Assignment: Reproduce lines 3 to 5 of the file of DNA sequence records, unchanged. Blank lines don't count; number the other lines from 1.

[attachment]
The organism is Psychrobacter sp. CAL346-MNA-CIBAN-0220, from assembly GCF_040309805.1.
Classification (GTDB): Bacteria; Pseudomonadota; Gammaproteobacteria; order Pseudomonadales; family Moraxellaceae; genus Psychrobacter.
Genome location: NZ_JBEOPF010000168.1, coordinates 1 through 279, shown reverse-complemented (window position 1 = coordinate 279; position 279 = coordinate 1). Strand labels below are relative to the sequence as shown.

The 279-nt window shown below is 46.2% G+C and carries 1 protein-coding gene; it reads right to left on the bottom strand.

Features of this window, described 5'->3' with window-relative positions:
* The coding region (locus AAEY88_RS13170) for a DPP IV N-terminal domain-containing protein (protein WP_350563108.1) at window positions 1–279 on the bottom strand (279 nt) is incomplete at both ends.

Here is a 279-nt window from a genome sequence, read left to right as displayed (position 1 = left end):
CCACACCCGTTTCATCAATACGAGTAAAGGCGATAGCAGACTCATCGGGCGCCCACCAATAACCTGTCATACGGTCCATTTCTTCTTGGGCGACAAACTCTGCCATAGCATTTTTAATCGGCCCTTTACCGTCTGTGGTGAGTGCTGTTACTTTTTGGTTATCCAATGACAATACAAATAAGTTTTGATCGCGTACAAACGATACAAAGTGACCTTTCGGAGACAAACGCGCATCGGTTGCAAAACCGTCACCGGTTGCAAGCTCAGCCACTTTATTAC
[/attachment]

Genome location: NZ_JBEOPF010000168.1, coordinates 1 through 279, shown reverse-complemented (window position 1 = coordinate 279; position 279 = coordinate 1). Strand labels below are relative to the sequence as shown.

The 279-nt window shown below is 46.2% G+C and carries 1 protein-coding gene; it reads right to left on the bottom strand.

Features of this window, described 5'->3' with window-relative positions: